The Ecology of Visibility

Anonymous Gallery
136 Baxter Street
New York
Chinatown
Feb 2nd 2021 — Mar 1st 2021

Find out more | Schedule a visit

In a group show at Anonymous Gallery, alternatives to identity, space, and time arise through five artists' questions of representation and selfhood. Featuring work by Lutz Bacher, Frank Benson, Mary Manning, Puppies Puppies (Jade Kuriki Olivo), and Frances Stark, "The Ecology of Visibility" delves into the social prescriptions of the individual and their broader collective meaning. The artists' practices come together across media as far-ranging as photographic collage, human sculpture, video installation, and text to interrogate notions of the self.

Benson's Castaway (2018) [pictured], for instance, is a solitary human sculpture that exists on the verge of the virtual and the real. As the figure perches in a crouch, the statue's gaze asks the viewer to meet it at its level, offering a moment of relation and identification. Elsewhere in the gallery, a video focuses on Lutz Bacher's former gallerist's lower body as he answers her questions, the dissonance between audio and image adding to an atmosphere of palpable discomfort. Jade Kuriki Olivio's text installation boldly proclaims: "Woman With A Penis"— language that becomes both the content and the medium. The artists' simultaneous rejection and reclamation of prescribed modes of representation occur through channels of deliberation and disassociation, dwelling in discomfort and the possibility of connection.

  • Through
    Jun 6th

    A traveling exhibition of 69 oil paintings, watercolors and works on paper aims to chart Milton Avery’s trajectory and contextualize his work for a new generation.

  • Through
    May 29th

    Inspired by fractals, Renee Cox’s deity-like collages of Black figures constitute an Afrofuturist creation myth.

  • Through
    Jun 6th

    An economical survey of Jonas Mekas, “The Camera Was Always Running” serves as a touching introduction to the Lithuanian filmmaker and champion of avant-garde cinema.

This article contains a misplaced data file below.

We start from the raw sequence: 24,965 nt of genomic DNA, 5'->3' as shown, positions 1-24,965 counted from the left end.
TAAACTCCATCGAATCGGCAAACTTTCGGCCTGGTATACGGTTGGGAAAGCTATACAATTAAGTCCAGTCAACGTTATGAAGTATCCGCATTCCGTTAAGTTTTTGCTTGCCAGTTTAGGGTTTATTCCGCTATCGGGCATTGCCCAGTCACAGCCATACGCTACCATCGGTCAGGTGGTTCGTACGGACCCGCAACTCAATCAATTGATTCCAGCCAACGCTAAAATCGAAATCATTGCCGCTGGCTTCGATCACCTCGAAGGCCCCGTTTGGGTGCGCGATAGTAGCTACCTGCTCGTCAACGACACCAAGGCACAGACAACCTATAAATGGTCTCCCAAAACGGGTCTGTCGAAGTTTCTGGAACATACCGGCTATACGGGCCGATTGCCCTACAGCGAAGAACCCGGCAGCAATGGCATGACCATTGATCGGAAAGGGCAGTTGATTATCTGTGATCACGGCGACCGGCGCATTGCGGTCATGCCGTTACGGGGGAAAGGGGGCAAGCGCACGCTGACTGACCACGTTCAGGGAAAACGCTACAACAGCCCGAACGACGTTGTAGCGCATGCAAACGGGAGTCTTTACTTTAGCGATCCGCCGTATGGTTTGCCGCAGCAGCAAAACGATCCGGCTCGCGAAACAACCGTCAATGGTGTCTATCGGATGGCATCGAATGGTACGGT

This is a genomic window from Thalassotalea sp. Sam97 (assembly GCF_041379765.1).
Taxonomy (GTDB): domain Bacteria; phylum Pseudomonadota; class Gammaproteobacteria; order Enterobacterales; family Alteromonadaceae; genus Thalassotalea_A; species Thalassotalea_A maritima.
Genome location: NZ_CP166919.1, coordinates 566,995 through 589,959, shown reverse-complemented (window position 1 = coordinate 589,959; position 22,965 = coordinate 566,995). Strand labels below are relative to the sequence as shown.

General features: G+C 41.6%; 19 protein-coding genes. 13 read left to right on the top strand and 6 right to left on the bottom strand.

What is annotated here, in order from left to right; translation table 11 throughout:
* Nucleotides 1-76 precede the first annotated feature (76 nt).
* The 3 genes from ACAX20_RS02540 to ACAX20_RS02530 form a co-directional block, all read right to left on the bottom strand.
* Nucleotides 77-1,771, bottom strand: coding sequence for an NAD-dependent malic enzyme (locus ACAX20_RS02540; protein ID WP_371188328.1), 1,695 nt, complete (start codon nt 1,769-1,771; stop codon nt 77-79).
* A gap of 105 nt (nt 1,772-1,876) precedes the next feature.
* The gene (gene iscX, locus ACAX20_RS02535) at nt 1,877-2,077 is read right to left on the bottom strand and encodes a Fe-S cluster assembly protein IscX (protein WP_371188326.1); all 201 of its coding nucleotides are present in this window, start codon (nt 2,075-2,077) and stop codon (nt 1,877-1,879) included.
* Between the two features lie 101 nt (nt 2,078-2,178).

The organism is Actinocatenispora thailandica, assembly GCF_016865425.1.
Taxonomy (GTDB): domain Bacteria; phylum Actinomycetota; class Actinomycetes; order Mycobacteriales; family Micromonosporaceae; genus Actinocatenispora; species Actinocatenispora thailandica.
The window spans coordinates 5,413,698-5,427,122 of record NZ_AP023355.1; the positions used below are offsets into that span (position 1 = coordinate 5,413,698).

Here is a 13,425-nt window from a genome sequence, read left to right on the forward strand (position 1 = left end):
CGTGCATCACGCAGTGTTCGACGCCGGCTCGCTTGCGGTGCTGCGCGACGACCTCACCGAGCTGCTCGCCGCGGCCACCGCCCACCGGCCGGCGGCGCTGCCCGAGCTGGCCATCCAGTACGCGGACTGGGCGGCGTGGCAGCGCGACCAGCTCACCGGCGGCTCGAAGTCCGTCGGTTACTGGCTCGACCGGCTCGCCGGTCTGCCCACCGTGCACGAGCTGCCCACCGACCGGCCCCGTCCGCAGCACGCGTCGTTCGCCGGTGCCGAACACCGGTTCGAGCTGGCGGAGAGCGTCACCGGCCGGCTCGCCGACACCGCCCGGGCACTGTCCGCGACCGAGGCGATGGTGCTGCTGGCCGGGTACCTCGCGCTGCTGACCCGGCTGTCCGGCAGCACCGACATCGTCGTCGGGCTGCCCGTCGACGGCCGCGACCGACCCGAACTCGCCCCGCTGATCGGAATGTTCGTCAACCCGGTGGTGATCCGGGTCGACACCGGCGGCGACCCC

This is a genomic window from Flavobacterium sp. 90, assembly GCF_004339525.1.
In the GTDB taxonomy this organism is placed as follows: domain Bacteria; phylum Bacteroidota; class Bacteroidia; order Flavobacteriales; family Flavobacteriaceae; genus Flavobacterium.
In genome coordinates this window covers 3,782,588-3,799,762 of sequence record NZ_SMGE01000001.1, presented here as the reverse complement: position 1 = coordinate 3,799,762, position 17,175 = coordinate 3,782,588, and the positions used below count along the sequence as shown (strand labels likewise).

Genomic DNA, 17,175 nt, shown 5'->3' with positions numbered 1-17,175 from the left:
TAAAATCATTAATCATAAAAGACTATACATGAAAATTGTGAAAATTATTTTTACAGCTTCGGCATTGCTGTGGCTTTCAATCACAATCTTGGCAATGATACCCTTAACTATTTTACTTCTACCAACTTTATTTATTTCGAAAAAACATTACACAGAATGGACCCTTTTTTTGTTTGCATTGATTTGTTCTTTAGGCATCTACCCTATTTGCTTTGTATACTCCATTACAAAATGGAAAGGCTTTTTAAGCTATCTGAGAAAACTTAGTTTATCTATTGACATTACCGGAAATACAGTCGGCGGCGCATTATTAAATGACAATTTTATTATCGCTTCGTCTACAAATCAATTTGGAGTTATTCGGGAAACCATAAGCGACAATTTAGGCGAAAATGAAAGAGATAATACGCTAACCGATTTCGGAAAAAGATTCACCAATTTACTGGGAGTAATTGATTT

• Through
    May 28th

    The work in Valentina Vaccarella’s “Bless this Life” rests on a simple irony: monogrammed, embroidered French bridal linens pulled taut across stretcher bars and besmirched by rough images of modern madams.

  • Through
    Jun 6th

    Daniel Lie’s “Unnamed Entities” at the New Museum challenges the antiseptic aim of curation and conservation by imagining a different kind of organic art that needs to be nurtured rather than preserved.

  • Ongoing

    Dia’s recent acquisition of works by Charles Gaines forms the basis of this survey, which includes the artist’s first forays into mathematics-based grid drawings and other early experiments in medium and form.

  • Ongoing

    Day’s End, an elegiac memorial to and stubborn ghost of eras bygone, will also serve as silent witness to the inevitable changes to come.

  • Through
    Jan 2nd 2023

    The sonic encounters provoked by Camille Norment’s elaborate acoustic artworks serve as agents for social consciousness.

  • Through
    May 28th

    The words masterful and mastery assert themselves the instant one encounters the works in “My Body,” both for Nancy Grossman’s command of a wide range of skills and her active state of dominance, identity and selfhood.